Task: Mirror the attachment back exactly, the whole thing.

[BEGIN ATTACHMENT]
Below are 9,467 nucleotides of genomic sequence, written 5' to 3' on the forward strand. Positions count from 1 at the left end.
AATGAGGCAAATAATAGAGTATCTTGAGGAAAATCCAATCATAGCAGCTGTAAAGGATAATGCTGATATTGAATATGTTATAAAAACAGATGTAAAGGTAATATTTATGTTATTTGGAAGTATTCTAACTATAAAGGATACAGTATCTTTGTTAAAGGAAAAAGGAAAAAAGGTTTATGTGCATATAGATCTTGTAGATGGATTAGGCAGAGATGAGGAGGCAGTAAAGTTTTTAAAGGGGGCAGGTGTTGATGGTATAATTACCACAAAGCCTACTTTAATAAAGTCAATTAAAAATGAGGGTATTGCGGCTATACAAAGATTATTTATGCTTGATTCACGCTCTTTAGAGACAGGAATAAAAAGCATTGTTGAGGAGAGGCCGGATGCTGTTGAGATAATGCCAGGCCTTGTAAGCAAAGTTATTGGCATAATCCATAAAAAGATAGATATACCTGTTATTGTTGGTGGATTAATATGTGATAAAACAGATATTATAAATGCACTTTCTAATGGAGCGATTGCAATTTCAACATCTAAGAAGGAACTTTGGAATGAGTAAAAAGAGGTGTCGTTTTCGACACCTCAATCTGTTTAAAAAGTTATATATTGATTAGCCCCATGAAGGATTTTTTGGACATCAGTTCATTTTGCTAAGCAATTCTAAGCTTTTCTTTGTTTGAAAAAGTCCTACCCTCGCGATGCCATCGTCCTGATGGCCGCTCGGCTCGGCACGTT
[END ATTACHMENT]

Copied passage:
Below are 9,467 nucleotides of genomic sequence, written 5' to 3' on the forward strand. Positions count from 1 at the left end.
AATGAGGCAAATAATAGAGTATCTTGAGGAAAATCCAATCATAGCAGCTGTAAAGGATAATGCTGATATTGAATATGTTATAAAAACAGATGTAAAGGTAATATTTATGTTATTTGGAAGTATTCTAACTATAAAGGATACAGTATCTTTGTTAAAGGAAAAAGGAAAAAAGGTTTATGTGCATATAGATCTTGTAGATGGATTAGGCAGAGATGAGGAGGCAGTAAAGTTTTTAAAGGGGGCAGGTGTTGATGGTATAATTACCACAAAGCCTACTTTAATAAAGTCAATTAAAAATGAGGGTATTGCGGCTATACAAAGATTATTTATGCTTGATTCACGCTCTTTAGAGACAGGAATAAAAAGCATTGTTGAGGAGAGGCCGGATGCTGTTGAGATAATGCCAGGCCTTGTAAGCAAAGTTATTGGCATAATCCATAAAAAGATAGATATACCTGTTATTGTTGGTGGATTAATATGTGATAAAACAGATATTATAAATGCACTTTCTAATGGAGCGATTGCAATTTCAACATCTAAGAAGGAACTTTGGAATGAGTAAAAAGAGGTGTCGTTTTCGACACCTCAATCTGTTTAAAAAGTTATATATTGATTAGCCCCATGAAGGATTTTTTGGACATCAGTTCATTTTGCTAAGCAATTCTAAGCTTTTCTTTGTTTGAAAAAGTCCTACCCTCGCGATGCCATCGTCCTGATGGCCGCTCGGCTCGGCACGTT